in Mr. Turner
In Mike Leigh’s Mr. Turner, Timothy Spall’s performance as Romantic artist J.M.W. Turner subverts every expectation for the historical-biopic genre, resulting in one of the year’s top dramatic performances. Already established professionally and with a disordered past, Spall’s Turner moves through life emitting gravelly gurgles that provide perfect comic timing or sad reflection, depending on the situation.
There’s a terrific amount of remove and distance in Spall’s performance and in the screenplay, which Spall exploits in the process of avoiding the painfully obvious sequences of “genius” moments that afflict most historical biopics. The vocal performance is remarkable, but the dramatic extremes — Turner crying suddenly in a bordello, or reacting with gruff resignation at a daguerreotype session – provide a sense of his dramatic achievement in the film. —Adam Smith
Best of the Best
These last three picks were a cut above all the rest.
If we had awards to give, here’s who they’d go to.
As the titular enigmatic leader of The Soronprfbs, an experimental rock band, Fassbender is brilliantly physical. He concocts an amalgamation of shuffling, swaggering, and stumbling about underneath a giant papier-mâché head, resembling something between an in-his-prime Jim Morrison and the ever more prevalent affectations of Johnny Depp characters (a bit of Depp also comes through in his drawling baritone). The result never feels contrived, though, and Fassbender is as captivating in the mask as he is touching and respectful of the man behind it. —Zack Miller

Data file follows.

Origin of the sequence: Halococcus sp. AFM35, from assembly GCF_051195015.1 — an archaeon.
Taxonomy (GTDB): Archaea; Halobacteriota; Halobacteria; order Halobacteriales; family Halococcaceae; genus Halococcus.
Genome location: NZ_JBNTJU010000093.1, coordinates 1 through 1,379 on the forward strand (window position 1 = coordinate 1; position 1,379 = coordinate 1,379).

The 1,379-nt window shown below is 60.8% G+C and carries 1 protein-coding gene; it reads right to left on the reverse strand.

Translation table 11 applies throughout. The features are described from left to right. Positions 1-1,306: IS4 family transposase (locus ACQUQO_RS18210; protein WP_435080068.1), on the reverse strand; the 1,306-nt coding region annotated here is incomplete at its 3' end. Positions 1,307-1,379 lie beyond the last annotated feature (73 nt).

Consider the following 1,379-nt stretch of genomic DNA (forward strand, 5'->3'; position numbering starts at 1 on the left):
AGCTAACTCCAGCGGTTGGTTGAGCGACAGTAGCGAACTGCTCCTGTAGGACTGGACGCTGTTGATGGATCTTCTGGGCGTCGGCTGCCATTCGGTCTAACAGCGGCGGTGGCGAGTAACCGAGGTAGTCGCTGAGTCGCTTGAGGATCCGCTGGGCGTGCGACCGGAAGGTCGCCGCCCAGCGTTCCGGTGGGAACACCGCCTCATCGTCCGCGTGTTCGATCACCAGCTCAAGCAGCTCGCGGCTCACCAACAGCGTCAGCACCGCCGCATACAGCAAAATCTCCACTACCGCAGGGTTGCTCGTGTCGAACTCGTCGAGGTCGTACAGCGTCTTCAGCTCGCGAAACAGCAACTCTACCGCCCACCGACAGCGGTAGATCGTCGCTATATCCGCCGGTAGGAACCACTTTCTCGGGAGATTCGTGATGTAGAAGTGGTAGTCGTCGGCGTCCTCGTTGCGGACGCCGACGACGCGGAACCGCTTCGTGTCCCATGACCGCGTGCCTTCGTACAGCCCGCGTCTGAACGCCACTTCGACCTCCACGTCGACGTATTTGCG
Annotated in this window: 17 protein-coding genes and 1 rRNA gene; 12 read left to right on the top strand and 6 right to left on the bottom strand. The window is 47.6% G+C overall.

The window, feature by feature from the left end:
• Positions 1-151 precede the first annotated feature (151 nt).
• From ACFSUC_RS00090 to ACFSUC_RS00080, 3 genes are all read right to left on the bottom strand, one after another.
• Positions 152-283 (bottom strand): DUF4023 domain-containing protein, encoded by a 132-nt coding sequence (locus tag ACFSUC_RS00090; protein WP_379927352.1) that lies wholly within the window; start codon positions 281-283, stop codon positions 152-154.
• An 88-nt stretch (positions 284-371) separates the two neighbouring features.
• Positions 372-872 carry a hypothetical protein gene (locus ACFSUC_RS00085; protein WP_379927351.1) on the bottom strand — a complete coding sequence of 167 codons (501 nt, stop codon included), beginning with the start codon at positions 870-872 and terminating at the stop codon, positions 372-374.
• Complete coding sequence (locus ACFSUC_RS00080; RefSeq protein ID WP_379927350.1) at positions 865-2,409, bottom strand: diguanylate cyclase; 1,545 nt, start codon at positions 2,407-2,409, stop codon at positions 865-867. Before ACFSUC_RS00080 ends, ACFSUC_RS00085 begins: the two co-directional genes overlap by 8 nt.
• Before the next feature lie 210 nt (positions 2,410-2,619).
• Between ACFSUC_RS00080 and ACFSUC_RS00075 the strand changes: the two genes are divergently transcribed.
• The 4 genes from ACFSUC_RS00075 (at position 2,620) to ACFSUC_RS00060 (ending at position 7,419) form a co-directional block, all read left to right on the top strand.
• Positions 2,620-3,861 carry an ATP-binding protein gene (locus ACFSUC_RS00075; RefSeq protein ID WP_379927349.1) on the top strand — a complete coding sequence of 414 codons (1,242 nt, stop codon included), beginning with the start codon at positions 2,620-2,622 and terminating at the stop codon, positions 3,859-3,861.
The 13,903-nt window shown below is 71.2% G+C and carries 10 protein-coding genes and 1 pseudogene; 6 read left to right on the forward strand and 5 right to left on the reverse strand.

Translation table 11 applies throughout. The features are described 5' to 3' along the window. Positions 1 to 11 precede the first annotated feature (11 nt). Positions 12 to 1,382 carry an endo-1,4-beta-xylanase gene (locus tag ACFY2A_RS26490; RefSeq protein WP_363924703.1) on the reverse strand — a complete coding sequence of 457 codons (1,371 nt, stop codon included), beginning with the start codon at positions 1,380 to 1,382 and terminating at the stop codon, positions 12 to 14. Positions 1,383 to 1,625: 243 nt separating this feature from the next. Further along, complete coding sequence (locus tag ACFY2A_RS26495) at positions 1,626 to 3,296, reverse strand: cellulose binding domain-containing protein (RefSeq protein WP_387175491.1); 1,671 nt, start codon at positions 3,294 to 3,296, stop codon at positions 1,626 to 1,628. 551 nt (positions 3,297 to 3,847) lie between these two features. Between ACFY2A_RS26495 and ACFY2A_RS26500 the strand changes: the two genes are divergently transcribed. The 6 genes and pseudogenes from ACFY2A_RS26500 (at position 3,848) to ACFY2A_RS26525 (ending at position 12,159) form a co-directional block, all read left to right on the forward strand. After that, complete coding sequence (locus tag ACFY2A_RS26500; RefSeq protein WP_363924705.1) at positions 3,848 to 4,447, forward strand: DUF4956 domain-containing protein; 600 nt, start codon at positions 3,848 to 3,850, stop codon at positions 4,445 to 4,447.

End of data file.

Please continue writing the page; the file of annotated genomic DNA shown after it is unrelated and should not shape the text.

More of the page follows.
Fans of Jake Gyllenhaal already know that he plays a really good hero. Flawed and vulnerable in the right places but sharp and courageous in others, Gyllenhaal taps into the human experience with each performance in ways that are underappreciated and unmatched. Playing a seedy, opportunistic cameraman for a news station in Nightcrawler, Gyllenhaal proves that his work as a total sociopath can be just as good as his more emotional characters. His performance in Nightcrawler is as terrifying as it is oddly inspirational, like a much less lucrative Jordan Belfort (The Wolf of Wall Street). We watch as he plows through awkward social situations without a hint of self-awareness and consistently proves to his adversaries—and the audience—that he is always in control, regardless of his place in the world. Nightcrawler hinges on him, and he elevates it from above-average neo-noir to minor classic. —Josef Rodriguez
in The Grand Budapest Hotel
As esteemed concierge M. Gustave in Wes Anderson’s The Grand Budapest Hotel, Ralph Fiennes is an extremely vain, arrogant, and pompous man that people just can’t help but be charmed by as he snaps between moods with a smile and some wayward profanity. Fiennes brings Gustave’s eccentricities—like a particular fondness for elderly women—to life with sharp line delivery and comedic timing reminiscent of a foul-mouthed Peter Sellers. He plays Gustave as sad; as charming; as eccentric; as cunning; most importantly, he plays M. Gustave as a man out of time, one with tangible feelings, emotions, and a life story. —Jakob Johnson